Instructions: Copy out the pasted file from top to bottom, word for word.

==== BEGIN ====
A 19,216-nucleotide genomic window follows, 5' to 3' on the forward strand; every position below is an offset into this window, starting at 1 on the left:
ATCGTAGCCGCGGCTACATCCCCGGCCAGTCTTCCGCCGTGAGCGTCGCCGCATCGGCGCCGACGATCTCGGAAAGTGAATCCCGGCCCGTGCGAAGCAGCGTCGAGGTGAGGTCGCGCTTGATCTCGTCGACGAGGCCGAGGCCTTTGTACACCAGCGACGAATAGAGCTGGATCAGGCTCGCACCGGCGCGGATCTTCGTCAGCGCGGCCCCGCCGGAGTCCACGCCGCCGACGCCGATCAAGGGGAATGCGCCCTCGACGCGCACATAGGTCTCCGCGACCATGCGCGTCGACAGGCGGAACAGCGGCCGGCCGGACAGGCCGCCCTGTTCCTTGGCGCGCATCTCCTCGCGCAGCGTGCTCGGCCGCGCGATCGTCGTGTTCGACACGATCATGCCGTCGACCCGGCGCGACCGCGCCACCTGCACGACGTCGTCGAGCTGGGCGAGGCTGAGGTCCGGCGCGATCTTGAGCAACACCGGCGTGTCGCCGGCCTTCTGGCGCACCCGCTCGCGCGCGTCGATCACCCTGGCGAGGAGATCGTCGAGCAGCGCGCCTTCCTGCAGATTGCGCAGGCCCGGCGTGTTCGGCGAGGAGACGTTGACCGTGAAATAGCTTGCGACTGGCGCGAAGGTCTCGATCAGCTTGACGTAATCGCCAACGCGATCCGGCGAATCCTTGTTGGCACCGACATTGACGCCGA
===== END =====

A 19,216-nucleotide genomic window follows, 5' to 3' on the forward strand; every position below is an offset into this window, starting at 1 on the left:
ATCGTAGCCGCGGCTACATCCCCGGCCAGTCTTCCGCCGTGAGCGTCGCCGCATCGGCGCCGACGATCTCGGAAAGTGAATCCCGGCCCGTGCGAAGCAGCGTCGAGGTGAGGTCGCGCTTGATCTCGTCGACGAGGCCGAGGCCTTTGTACACCAGCGACGAATAGAGCTGGATCAGGCTCGCACCGGCGCGGATCTTCGTCAGCGCGGCCCCGCCGGAGTCCACGCCGCCGACGCCGATCAAGGGGAATGCGCCCTCGACGCGCACATAGGTCTCCGCGACCATGCGCGTCGACAGGCGGAACAGCGGCCGGCCGGACAGGCCGCCCTGTTCCTTGGCGCGCATCTCCTCGCGCAGCGTGCTCGGCCGCGCGATCGTCGTGTTCGACACGATCATGCCGTCGACCCGGCGCGACCGCGCCACCTGCACGACGTCGTCGAGCTGGGCGAGGCTGAGGTCCGGCGCGATCTTGAGCAACACCGGCGTGTCGCCGGCCTTCTGGCGCACCCGCTCGCGCGCGTCGATCACCCTGGCGAGGAGATCGTCGAGCAGCGCGCCTTCCTGCAGATTGCGCAGGCCCGGCGTGTTCGGCGAGGAGACGTTGACCGTGAAATAGCTTGCGACTGGCGCGAAGGTCTCGATCAGCTTGACGTAATCGCCAACGCGATCCGGCGAATCCTTGTTGGCACCGACATTGACGCCGA